How to Weave Throughlines Together to Create a Single Plot

When I initially wrote my response, I was in agreement. However, as I wrote it, I saw how most of those concepts easily fall within the MC or IC throughlines.

In short, I don’t know. Nothing exists in a vacuum and bleed over from the OST, MCT, and ICT is expected.

There are certain things that I think would be helpful.

  • steadfast or change (Together forever! vs Nothing lasts forever!)
  • critical flaw and a unique ability (We always argue! vs We make people feel good!)
  • problem (People expect us to be perfect!)
  • consequences, costs, and dividends (sad, no freedom, great sex)

I will say, it is interesting that the RS is defined as an objective view when one component of it is subjective (MC) and the other is objective (IC). In my opinion, it can’t quite be objective. It is Yin and Yang.

As the audience, we feel it (MC), see someone feel it (IC), and understand it (RS).

But the way it is written in multiple articles, it isn’t supposed to be subjective. I’ll probably end up using it in a subjective manner though.

I just quoted my own unpublished response. Sigh. :grimacing:

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Why are you saying the RS is defined as an objective view? I haven’t seen that anywhere. To me, it’s the most subjective of the four throughlines, and I think it was originally called the “SS” (Subjective Story).


Everything affects the relationship. The chaotic OS will affect the RS (think Speed). The personal goal of the IC will affect the RS. The Goal of the MC will affect the RS. Like I said, lots of bleed over.

But once again, other than forcing it to be in a particular class, not sure entirely what the point is. Plenty of relationships in a story.


Warning, this explanation of Subjective and the RS is likely to be clumsier than what I’ve said above! But here’s how I understand it. The whole storyform is itself an objective look at conflict in the story. So when a storyform places the RS in Psychology, it’s saying that the relationship objectively is dealing with issues of Psychology.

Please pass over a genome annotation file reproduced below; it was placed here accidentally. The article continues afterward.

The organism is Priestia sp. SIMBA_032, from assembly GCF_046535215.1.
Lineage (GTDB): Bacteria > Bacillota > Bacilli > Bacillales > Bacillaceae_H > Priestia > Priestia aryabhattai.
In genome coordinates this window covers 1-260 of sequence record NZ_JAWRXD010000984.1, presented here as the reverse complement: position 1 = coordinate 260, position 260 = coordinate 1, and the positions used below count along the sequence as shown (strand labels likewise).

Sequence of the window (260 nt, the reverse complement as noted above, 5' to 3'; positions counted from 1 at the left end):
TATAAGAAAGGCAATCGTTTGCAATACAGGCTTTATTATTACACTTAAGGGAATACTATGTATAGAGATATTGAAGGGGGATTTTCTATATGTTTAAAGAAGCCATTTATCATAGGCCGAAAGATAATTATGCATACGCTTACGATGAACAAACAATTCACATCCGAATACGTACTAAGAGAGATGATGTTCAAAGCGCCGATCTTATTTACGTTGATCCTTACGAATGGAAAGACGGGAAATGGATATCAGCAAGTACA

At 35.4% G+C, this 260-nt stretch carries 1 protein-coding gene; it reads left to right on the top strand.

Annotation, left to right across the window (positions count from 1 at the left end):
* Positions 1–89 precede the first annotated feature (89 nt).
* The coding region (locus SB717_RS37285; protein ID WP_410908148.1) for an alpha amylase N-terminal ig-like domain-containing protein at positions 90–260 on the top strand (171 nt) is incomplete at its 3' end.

But the RS is also the ‘subjective view of subjectivity’ not as part of the storyform, but as a perspective. While the OS is about the conflict everyone has objectively(what are THEY going through), the RS, as a perspective (what are WE going through) is, by its nature a more subjective view of the problem because it’s not a distant outside view but a view from within the relationship, of that makes sense. So the RS is objective as part of the storyform, but subjective as a perspective on a problem.

Sorry, ignore processes and growth and replace with dynamics. I can explain that further later today, maybe, if you would like.


Does this explanation form the A Beautiful Mind thread make sense on how a relationship in the RS is different from one in the OS?


Well if it is subjective and objective and there is a duality, then I understand it perfectly.

But, blurbs like this throw me off of my initial instincts:

But, I love the idea of a complex duality that exists within the RS. That’s what my instincts tell me, but what I see written kind of squashes my instincts.

I think that relationships shouldn’t be limited to a particular class. That might be restrictive or boring. I can accept that they heavily favor a class or are defined largely by it.

In the end, I guess I can accept that the RS serves purely as a mechanism to force you into a particular class.

I find the “I, You, They, We” language to be a little more useful


I = MC
You = IC
They = OS
We = RS

Here’s how I understand that passage:

The RS is experienced as the passionate heart of the story. But if you try to figure that out by asking Romeo and Juliette how they feel about their relationship, you might get the wrong answer (from an “objective” Dramatica perspective). Romeo and Juliette may or may not have any idea that the real source of their relationship trouble comes from the roles they are forced to play in their families. But if the author does his job, the audience will get it.

I think this get back to the idea that these aren’t really people but parts of the storymind. You could encode different relationships (different “players”) in the RS, but I have a feeling that’s where it could get repetitive or confusing because they would all be saying/exploring the same thing.


But you could say that about Main Character or Overall Story too!

Just remember it’s not that the relationship is “limited” to a particular class, it’s that the source of conflict at its root comes from that class.

It’s only restrictive in the sense that it aligns with the way our minds think about narrative – it restricts you from straying into territory that feels “off” or “like it belongs in a different story”.


Yes. You might get the wrong answer. And the author might deceive the audience in regard to the nature of the relationship as well (twist!).